Should women be lifting weights? Part 2
15 Mar 2014

Should women be lifting weights? Part 2

In part 1 we exposed the truth

15 Mar 2014

In part 1 we exposed the truth behind many of the myths surrounding women and weight training. Although we now know that there are many misconceptions out there, why include resistance training in your training programme in the first place?

Well, lets start by looking at the health benefits;

  • Decreased gastrointestinal transit time (recuing the risk of colon cancer)
  • Increasing resting metabolic rate
  • Improved glucose metabolism
  • Improved blood-lipid profiles
  • Reduced resting blood pressure
  • Improved bone mineral density
  • Pain and discomfort reduction for those suffering from arthritis
  • Decreased lower back pain
  • Enhanced flexibility
  • Improved maximal aerobic capacity


From a health perspective, that’s fantastic. But, how does that change the way you look? Well..

  • Resistance training will elevate your levels of Growth Hormone (GH) by producing byproducts of anaerobic metabolism (eg hydrogen ions, lactate and inorganic phosphate).


NB: Contrary to the name, GH is more concerned with breaking down fat stores than adding on muscle although it will help build some muscle mass.

  • Resistance training will cause micro tears in your muscle (leading to muscle soreness). This initiates an inflammatory response, which activates a growth response in something called a satellite cell. This causes the muscles to repair marginally bigger and stronger.


  • You will get stronger. Strength gains made in the first couple of months of training are primarily neural adaptations. The muscle is acquiring greater neural input, referred to as neural drive.  Strength gains later on will be a result of a small increase in muscle size.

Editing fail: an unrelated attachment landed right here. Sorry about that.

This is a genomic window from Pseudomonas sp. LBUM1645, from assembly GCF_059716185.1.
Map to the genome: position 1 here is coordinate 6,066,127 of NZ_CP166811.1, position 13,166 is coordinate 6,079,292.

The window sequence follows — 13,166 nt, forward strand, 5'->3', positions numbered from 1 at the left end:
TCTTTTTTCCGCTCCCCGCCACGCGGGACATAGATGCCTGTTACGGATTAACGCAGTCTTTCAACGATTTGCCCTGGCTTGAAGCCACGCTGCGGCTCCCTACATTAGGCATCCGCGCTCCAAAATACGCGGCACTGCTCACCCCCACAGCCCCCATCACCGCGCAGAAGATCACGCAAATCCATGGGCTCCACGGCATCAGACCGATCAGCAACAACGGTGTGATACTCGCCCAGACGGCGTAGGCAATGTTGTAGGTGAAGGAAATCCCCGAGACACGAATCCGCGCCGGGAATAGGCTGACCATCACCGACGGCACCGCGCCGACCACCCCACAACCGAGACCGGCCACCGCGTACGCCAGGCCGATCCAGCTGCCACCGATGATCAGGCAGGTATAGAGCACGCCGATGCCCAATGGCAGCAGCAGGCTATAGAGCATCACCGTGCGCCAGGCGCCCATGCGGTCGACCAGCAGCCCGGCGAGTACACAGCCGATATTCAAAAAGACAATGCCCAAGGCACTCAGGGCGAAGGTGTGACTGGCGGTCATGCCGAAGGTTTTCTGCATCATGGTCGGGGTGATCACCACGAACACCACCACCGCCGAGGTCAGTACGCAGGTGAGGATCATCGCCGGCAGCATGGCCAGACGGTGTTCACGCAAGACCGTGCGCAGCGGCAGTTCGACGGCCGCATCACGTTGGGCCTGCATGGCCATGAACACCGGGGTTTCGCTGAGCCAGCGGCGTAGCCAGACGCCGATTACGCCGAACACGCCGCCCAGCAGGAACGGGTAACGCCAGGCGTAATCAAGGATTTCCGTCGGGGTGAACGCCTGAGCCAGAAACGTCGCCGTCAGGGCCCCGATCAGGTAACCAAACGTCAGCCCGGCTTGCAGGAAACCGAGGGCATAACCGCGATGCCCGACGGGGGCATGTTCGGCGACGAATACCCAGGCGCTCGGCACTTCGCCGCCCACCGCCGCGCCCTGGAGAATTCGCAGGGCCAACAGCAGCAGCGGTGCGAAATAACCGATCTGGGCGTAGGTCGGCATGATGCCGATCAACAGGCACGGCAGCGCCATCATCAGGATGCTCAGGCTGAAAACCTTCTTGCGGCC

As we explained last week, this does not mean you are going to put on a large amount of muscle. BUT YOU WILL PUT ON SOME. This is exactly what we want, because it will help transform the way you look and move you towards the goals that you’ve set out. Here’s why;

      1. You’ll have less body fat

More muscle means a higher resting metabolic rate, meaning you’ll burn more energy at rest. The resistance training will also increase your insulin sensitivity, meaning you’ll be less likely to store body fat in the first place.

      2. You’ll look better in and out of clothes.

Clients will often ask for better ‘tone’ or more ‘shape’. Effectively what they’re asking for is better muscle definition. We achieve this through a reduction in  body fat, and a  gain in muscle.  You’ll only achieve this by incorporating resistance training into your weekly routine.

[Tweet “Remember, gaining muscle and dropping body fat will make you look LEANER, not BIGGER.”]


So we’ve established that you aren’t going to suddenly bulk up, or transform into a female bodybuilder without wanting to. Hopefully now we can also agree that gaining some muscle should be the focus of your training programme. So how do you go about doing it? We’ll be covering just that next week. If you think that resistance training is all about dumbbells and barbells, think again…


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